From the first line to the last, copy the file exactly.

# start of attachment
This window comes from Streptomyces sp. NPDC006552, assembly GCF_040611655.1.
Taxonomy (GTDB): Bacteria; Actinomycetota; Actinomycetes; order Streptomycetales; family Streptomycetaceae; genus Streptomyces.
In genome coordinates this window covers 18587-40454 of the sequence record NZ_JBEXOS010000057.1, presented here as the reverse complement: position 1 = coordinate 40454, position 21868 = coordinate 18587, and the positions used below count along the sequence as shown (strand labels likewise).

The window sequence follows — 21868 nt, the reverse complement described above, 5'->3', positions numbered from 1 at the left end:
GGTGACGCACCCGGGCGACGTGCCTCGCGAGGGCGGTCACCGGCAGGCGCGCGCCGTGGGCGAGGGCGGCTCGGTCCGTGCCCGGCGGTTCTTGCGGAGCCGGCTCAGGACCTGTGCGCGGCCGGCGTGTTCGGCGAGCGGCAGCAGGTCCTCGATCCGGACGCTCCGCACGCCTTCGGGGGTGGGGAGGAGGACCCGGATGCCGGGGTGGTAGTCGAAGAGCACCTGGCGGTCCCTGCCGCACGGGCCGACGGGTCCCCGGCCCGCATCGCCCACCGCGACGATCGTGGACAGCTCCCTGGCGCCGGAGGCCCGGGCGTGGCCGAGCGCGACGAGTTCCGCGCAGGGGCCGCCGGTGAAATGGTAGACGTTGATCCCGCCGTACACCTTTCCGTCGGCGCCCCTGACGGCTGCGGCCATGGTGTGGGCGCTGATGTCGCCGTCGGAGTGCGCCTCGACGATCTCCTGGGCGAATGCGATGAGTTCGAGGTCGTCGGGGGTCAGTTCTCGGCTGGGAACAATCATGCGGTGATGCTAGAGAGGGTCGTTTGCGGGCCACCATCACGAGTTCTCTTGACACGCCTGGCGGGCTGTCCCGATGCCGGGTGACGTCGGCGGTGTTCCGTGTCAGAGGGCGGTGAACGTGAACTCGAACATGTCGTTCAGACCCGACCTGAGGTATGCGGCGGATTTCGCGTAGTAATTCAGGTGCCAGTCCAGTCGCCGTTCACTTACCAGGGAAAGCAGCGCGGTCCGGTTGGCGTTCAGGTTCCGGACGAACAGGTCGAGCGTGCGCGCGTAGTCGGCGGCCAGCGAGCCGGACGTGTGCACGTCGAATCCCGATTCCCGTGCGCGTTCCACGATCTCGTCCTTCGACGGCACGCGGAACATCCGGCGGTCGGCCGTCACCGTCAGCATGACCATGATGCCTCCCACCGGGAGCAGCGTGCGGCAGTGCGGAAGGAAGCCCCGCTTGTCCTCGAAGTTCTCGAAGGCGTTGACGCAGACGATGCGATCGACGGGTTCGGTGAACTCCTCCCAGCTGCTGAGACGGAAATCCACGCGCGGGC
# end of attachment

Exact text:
This window comes from Streptomyces sp. NPDC006552, assembly GCF_040611655.1.
Taxonomy (GTDB): Bacteria; Actinomycetota; Actinomycetes; order Streptomycetales; family Streptomycetaceae; genus Streptomyces.
In genome coordinates this window covers 18587-40454 of the sequence record NZ_JBEXOS010000057.1, presented here as the reverse complement: position 1 = coordinate 40454, position 21868 = coordinate 18587, and the positions used below count along the sequence as shown (strand labels likewise).

The window sequence follows — 21868 nt, the reverse complement described above, 5'->3', positions numbered from 1 at the left end:
GGTGACGCACCCGGGCGACGTGCCTCGCGAGGGCGGTCACCGGCAGGCGCGCGCCGTGGGCGAGGGCGGCTCGGTCCGTGCCCGGCGGTTCTTGCGGAGCCGGCTCAGGACCTGTGCGCGGCCGGCGTGTTCGGCGAGCGGCAGCAGGTCCTCGATCCGGACGCTCCGCACGCCTTCGGGGGTGGGGAGGAGGACCCGGATGCCGGGGTGGTAGTCGAAGAGCACCTGGCGGTCCCTGCCGCACGGGCCGACGGGTCCCCGGCCCGCATCGCCCACCGCGACGATCGTGGACAGCTCCCTGGCGCCGGAGGCCCGGGCGTGGCCGAGCGCGACGAGTTCCGCGCAGGGGCCGCCGGTGAAATGGTAGACGTTGATCCCGCCGTACACCTTTCCGTCGGCGCCCCTGACGGCTGCGGCCATGGTGTGGGCGCTGATGTCGCCGTCGGAGTGCGCCTCGACGATCTCCTGGGCGAATGCGATGAGTTCGAGGTCGTCGGGGGTCAGTTCTCGGCTGGGAACAATCATGCGGTGATGCTAGAGAGGGTCGTTTGCGGGCCACCATCACGAGTTCTCTTGACACGCCTGGCGGGCTGTCCCGATGCCGGGTGACGTCGGCGGTGTTCCGTGTCAGAGGGCGGTGAACGTGAACTCGAACATGTCGTTCAGACCCGACCTGAGGTATGCGGCGGATTTCGCGTAGTAATTCAGGTGCCAGTCCAGTCGCCGTTCACTTACCAGGGAAAGCAGCGCGGTCCGGTTGGCGTTCAGGTTCCGGACGAACAGGTCGAGCGTGCGCGCGTAGTCGGCGGCCAGCGAGCCGGACGTGTGCACGTCGAATCCCGATTCCCGTGCGCGTTCCACGATCTCGTCCTTCGACGGCACGCGGAACATCCGGCGGTCGGCCGTCACCGTCAGCATGACCATGATGCCTCCCACCGGGAGCAGCGTGCGGCAGTGCGGAAGGAAGCCCCGCTTGTCCTCGAAGTTCTCGAAGGCGTTGACGCAGACGATGCGATCGACGGGTTCGGTGAACTCCTCCCAGCTGCTGAGACGGAAATCCACGCGCGGGC